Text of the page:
FDA approves protease inhibitor Aptivus
June 24 2005 12:00 AM ET
The Food and Drug Administration on Wednesday approved Boehringer Ingelheim's nonpeptidic protease inhibitor Aptivus (tipranavir) to be used in combination with other antiretroviral drugs to treat HIV infection. BI officials say the drug will be available at pharmacies nationwide within the next two weeks. The company hopes to gain approval to market the drug in Europe by the end of the year.
Because Aptivus is not a peptide-based drug and has a different chemical structure than other protease inhibitors, it has been shown to be effective against strains of the virus that have developed defenses against other anti-HIV drugs. The drug is approved for HIV patients who have failed other anti-HIV regimens or are resistant to other protease inhibitors; it is not approved for first-line therapy, according to AIDSmeds.com. The U.S. Department of Health and Human Services has not yet developed guidelines for use of Aptivus among U.S. HIV patients.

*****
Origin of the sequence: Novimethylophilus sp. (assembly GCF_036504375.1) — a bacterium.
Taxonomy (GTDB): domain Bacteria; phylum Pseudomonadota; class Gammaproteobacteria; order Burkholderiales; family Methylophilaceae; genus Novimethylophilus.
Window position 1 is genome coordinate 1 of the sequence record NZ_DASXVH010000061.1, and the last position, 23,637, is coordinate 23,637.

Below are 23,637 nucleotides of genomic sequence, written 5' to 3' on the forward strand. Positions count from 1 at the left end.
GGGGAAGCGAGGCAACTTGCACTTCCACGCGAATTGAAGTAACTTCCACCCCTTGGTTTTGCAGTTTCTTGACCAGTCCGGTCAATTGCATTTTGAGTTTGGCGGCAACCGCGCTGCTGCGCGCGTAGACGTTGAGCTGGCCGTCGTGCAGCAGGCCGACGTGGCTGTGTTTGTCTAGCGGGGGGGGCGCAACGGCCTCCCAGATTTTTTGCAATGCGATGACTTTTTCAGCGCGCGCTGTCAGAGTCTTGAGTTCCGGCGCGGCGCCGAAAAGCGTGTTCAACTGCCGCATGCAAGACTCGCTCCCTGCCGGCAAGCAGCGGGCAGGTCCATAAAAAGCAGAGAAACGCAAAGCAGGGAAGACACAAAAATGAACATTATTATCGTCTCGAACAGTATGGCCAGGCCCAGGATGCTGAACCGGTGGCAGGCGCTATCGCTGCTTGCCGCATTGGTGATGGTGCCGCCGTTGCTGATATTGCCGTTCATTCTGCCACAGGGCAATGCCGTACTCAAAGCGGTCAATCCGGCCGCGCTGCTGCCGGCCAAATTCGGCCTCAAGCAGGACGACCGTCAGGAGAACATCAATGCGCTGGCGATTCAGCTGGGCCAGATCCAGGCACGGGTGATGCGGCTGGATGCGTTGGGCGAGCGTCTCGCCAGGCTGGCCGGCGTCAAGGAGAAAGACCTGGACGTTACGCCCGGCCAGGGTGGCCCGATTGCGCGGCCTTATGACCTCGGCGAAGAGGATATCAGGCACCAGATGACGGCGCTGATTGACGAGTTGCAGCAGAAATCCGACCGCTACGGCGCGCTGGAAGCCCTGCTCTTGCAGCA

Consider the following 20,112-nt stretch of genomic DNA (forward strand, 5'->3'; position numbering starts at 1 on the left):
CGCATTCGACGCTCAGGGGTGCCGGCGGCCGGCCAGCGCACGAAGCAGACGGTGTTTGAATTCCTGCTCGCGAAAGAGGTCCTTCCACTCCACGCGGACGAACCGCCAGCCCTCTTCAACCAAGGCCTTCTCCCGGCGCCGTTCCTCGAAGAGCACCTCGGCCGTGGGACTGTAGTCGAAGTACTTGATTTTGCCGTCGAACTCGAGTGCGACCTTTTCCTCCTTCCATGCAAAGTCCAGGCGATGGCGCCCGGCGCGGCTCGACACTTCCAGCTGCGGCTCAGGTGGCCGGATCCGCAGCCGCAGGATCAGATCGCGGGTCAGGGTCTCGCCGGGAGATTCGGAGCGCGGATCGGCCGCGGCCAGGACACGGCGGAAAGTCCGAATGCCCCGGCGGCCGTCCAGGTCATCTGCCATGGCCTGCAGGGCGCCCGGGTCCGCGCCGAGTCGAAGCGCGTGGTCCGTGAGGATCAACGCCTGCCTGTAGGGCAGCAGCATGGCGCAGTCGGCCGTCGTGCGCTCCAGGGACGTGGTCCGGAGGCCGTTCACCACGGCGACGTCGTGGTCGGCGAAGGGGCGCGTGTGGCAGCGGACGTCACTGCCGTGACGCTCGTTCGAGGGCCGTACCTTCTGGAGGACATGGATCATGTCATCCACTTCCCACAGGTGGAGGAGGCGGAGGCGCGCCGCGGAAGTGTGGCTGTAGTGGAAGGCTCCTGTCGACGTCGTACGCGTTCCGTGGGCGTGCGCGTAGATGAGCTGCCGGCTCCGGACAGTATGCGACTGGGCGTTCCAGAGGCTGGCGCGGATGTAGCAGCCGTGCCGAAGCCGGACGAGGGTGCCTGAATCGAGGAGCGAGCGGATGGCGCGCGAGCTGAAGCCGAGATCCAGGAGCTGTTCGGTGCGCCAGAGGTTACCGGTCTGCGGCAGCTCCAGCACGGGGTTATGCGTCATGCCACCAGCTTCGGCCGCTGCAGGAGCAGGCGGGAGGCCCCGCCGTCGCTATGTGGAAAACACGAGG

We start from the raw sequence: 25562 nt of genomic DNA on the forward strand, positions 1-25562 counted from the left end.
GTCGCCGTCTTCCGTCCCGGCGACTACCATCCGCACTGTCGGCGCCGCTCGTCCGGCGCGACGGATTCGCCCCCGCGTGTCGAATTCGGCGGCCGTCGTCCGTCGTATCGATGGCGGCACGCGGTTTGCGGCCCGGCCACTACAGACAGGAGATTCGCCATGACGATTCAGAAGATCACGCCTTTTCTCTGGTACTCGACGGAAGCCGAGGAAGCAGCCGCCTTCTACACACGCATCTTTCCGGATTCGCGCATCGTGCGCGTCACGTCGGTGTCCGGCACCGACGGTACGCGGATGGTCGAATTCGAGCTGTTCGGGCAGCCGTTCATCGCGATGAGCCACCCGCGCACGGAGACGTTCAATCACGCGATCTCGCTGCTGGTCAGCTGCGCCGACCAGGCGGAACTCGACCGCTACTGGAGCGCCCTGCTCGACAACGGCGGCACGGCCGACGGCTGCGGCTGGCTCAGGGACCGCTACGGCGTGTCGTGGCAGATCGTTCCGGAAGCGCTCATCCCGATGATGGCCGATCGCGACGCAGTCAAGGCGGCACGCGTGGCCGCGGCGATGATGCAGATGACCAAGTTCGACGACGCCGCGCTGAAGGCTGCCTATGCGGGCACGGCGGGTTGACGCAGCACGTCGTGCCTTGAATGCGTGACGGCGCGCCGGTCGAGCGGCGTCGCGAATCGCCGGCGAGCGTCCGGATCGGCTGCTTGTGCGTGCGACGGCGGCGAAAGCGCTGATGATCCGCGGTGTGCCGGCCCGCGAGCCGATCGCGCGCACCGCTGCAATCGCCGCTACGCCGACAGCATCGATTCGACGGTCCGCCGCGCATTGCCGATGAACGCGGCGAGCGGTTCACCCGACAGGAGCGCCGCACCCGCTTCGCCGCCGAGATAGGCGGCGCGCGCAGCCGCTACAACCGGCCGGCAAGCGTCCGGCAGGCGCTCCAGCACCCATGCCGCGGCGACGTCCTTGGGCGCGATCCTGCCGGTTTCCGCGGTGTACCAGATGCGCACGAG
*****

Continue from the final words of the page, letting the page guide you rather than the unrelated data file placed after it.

The recommended dosage for Aptivus is two 250-milligram capsules taken twice daily. The drug also must be taken with a small booster dose of Abbott Laboratories' protease inhibitor Norvir for maximum effect.
An FDA advisory panel last month supported Aptivus's approval but called on BI to conduct long-term studies to evaluate the effects of Aptivus on blood-based lipid levels and liver function. The drug was shown in clinical trials to cause liver damage and hepatitis-like symptoms in some patients taking it. BI currently recommends that doctors give liver function tests to all HIV patients beginning Aptivus therapy and carefully monitor them throughout treatment. Extra caution is recommended for HIV patients also coinfected with hepatitis B or C who begin the drug.
BI is currently conducting Phase II and III clinical trials of Aptivus involving HIV-positive children and adults who have not taken other anti-HIV drugs.
The FDA has approved eight other protease inhibitor medications since 1996. The drugs work by blocking the action of an enzyme that cuts HIV proteins into smaller sections that the virus needs to replicate.